Photo by Kayla Michaud |CIGAR| “I won’t know all the answers, but I can learn.”
Finish strong, stress later!
Graduation, the receiving an academic degree or diploma, the goodbye to friends you won’t see everyday and the new and fresh beginnings. It is the quintessential bittersweet event in any student’s life. Seniors have devoted the past four years of their life to endless hours of studying, establishing friendships, building relationships, finding oneself’s true path and becoming a leader in all that you involved yourself in.
While seniors definitely made their lasting mark on campus, the time has come to pass the torch to the grade below. Whether someone feels ready or not, the four walls of the classroom will quickly become a previous chapter in your life. The thought of graduating from your accustomed routine seems like one of the most anxiety-provoking thoughts. Of course, students are happy and excited about their graduation, but they can also exhibit signs of stress and anxiety. The very nature of this life event brings a whole range of emotions to the surface.
According to the Director of the University of Rhode Island Counseling Center, Dr. Robert Samuels, being anxious or stressed about graduation is completely normal.
“It is a time of loss,” Samuels said. “It’s a loss of what’s familiar. There are friendships in college that you may never have contact with those individuals again and there is loss. Loss of what’s familiar primarily and going into the unknown.”
Soon to be graduating senior Hannah Pearl, a health studies major, said she feels the pressure of this semester as the weeks are getting closer and closer to graduation.
“My emotions towards graduation [are] sad, happy and anxious,” Pearl said. “Definitely more sad than anything. It’s going to be hard.”
Pearl says every time she thinks about entering the real world, she starts to feel the pressure.
“So for the real world, I kind of don’t have many plans so far,” Pearl said. “I will be interning in Israel this summer, but in the interim I’m just trying to save some money and get to school and we’ll see from there.”
Samuels said that future graduates should think positively about graduation to flip the anxiety switch to more positive thoughts. He said that it’s a lot about how seniors frame graduation in their minds, explaining that the possibilities of a new beginning is exciting as well.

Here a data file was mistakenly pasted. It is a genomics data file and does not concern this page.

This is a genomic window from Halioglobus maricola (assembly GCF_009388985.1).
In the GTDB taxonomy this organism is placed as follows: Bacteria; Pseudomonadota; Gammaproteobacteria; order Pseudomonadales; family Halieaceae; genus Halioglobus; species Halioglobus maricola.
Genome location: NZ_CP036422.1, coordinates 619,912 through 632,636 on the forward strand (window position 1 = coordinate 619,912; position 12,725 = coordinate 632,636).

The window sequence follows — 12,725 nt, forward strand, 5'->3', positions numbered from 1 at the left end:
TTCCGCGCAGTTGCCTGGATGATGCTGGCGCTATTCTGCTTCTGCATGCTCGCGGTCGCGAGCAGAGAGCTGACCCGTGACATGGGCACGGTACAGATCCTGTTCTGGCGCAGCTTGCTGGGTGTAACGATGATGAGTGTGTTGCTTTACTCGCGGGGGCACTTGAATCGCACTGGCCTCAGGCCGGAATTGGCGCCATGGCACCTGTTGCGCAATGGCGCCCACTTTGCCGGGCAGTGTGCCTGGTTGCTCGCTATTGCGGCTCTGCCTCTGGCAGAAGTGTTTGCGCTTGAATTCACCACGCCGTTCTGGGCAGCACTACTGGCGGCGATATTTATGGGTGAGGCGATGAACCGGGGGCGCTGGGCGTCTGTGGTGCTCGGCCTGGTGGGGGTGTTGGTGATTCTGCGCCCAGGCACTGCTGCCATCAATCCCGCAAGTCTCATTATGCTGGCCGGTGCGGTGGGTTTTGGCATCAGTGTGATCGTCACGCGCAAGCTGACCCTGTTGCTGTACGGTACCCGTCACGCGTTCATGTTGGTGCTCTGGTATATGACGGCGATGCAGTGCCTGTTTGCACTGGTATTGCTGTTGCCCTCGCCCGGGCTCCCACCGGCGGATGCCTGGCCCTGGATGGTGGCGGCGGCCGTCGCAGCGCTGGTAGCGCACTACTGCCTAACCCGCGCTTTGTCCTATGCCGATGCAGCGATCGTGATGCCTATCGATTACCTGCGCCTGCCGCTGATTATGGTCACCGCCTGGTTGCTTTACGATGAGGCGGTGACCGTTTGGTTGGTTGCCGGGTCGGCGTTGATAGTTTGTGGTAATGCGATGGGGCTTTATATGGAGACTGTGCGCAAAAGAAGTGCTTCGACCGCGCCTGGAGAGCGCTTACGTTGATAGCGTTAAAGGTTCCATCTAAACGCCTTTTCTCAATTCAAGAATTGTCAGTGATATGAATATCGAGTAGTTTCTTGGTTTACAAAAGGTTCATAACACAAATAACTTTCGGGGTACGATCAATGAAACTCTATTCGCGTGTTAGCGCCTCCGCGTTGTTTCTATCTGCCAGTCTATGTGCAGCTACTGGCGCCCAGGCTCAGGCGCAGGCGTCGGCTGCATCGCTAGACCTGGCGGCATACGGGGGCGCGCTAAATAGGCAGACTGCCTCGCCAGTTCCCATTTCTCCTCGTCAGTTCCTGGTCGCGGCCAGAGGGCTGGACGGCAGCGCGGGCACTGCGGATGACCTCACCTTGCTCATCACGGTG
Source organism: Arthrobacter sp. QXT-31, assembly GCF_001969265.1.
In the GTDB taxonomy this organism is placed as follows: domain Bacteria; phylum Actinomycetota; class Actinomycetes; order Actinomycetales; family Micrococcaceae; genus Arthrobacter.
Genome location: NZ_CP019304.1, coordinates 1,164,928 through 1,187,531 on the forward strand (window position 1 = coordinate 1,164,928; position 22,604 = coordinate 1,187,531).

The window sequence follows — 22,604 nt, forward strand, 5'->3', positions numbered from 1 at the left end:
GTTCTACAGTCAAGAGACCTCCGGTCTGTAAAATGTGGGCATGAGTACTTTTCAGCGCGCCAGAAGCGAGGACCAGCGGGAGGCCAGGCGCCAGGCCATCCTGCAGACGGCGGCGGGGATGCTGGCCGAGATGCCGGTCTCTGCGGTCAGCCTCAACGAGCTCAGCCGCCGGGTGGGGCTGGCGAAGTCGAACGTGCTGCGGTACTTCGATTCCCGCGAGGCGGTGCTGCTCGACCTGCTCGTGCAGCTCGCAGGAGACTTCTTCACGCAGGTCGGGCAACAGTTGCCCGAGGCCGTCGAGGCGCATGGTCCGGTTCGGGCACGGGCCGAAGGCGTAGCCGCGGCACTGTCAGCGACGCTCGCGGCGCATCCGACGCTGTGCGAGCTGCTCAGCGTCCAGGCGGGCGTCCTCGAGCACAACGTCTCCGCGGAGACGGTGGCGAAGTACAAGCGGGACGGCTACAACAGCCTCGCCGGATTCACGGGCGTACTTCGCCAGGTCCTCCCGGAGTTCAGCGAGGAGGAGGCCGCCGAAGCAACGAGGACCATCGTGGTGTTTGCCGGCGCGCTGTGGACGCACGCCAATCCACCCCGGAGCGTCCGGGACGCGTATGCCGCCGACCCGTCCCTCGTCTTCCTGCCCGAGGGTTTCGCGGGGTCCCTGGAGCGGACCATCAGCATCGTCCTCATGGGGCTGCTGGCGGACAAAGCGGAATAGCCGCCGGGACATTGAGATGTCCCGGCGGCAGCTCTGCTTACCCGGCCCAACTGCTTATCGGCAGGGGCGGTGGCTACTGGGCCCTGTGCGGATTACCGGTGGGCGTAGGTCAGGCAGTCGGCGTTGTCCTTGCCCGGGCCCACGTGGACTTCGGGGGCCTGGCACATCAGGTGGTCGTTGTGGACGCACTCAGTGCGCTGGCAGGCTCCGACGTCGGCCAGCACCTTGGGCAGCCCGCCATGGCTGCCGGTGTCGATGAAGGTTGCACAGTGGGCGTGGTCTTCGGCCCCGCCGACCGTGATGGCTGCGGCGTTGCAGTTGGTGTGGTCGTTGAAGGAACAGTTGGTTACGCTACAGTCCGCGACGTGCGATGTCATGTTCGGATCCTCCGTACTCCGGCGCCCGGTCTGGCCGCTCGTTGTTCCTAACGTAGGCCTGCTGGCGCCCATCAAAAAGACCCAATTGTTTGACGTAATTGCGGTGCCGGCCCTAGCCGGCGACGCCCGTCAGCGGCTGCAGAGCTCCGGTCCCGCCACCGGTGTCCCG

“You can embrace the excitement and acknowledge the anxiety, but just say okay, I can do this and I won’t know all the answers, but I can learn’,” Samuels said. “I can jump in with both feet and be brave.”
According to the Counseling Center staff, students can ease graduation by talking it out with others, maintaining a normal schedule, getting enough sleep and eating regularly.
While closing his own chapter, Ian Kanterman, a senior tour guide and orientation leader, is also inspiring and opening new ones while being more than ready to move on. Being a dual major in French and Biomechanical Engineering, he has participated in the five year program at school.
“It’s about time,” said Kanterman. “It’s that time to close a chapter in my life and while I can look back on it, and smile, and all the things I’ve done and the things I did and grew and changed as a person.”
The 23-year-old is ready to not be tied down to anything and is determined to find what’s best for him outside the undergraduate world. He believes that with his influence on the younger student body, he can attempt to inspire students and get an experience like he did.
“My hope is that as an older student at the University that I can help them and at least push them in the right direction or nudge them in the right direction, so they can find that ‘ah-ha’ moment or whatever that is for them because the university is what you make of it,” Kanterman said.
And from seniors parting wisdom, to those just starting their journey, Pearl said to get involved so that the experience is worthwhile.
“Definitely to put yourself out there, because college is what you make of it,” Pearl said. “If you join one club, great but if you join 10, that’s even better. The more people you know, the more connections you have.”
Kanterman believes it’s all about stepping beyond your comfort zone. He said, “find a new comfort that you want to do and honestly just be thankful and help others and smiles and have a great four years.”